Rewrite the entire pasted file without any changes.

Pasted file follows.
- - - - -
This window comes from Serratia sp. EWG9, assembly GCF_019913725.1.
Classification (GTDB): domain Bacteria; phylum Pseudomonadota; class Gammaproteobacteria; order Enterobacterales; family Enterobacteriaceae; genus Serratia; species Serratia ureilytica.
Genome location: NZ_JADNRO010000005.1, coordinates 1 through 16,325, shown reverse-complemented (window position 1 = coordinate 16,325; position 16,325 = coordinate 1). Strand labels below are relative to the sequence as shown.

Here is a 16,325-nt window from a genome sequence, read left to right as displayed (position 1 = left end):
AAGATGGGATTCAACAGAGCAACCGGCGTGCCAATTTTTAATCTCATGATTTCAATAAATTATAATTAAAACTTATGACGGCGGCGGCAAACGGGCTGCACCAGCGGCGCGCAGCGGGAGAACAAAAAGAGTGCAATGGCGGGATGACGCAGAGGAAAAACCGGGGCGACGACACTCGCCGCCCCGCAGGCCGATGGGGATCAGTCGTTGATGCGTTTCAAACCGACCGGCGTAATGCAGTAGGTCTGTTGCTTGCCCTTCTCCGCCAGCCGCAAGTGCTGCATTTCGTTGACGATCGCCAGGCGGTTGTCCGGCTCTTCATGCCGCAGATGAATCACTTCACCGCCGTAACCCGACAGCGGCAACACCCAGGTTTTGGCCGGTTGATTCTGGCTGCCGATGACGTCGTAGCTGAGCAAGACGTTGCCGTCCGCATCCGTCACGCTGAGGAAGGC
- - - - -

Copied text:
This window comes from Serratia sp. EWG9, assembly GCF_019913725.1.
Classification (GTDB): domain Bacteria; phylum Pseudomonadota; class Gammaproteobacteria; order Enterobacterales; family Enterobacteriaceae; genus Serratia; species Serratia ureilytica.
Genome location: NZ_JADNRO010000005.1, coordinates 1 through 16,325, shown reverse-complemented (window position 1 = coordinate 16,325; position 16,325 = coordinate 1). Strand labels below are relative to the sequence as shown.

Here is a 16,325-nt window from a genome sequence, read left to right as displayed (position 1 = left end):
AAGATGGGATTCAACAGAGCAACCGGCGTGCCAATTTTTAATCTCATGATTTCAATAAATTATAATTAAAACTTATGACGGCGGCGGCAAACGGGCTGCACCAGCGGCGCGCAGCGGGAGAACAAAAAGAGTGCAATGGCGGGATGACGCAGAGGAAAAACCGGGGCGACGACACTCGCCGCCCCGCAGGCCGATGGGGATCAGTCGTTGATGCGTTTCAAACCGACCGGCGTAATGCAGTAGGTCTGTTGCTTGCCCTTCTCCGCCAGCCGCAAGTGCTGCATTTCGTTGACGATCGCCAGGCGGTTGTCCGGCTCTTCATGCCGCAGATGAATCACTTCACCGCCGTAACCCGACAGCGGCAACACCCAGGTTTTGGCCGGTTGATTCTGGCTGCCGATGACGTCGTAGCTGAGCAAGACGTTGCCGTCCGCATCCGTCACGCTGAGGAAGGC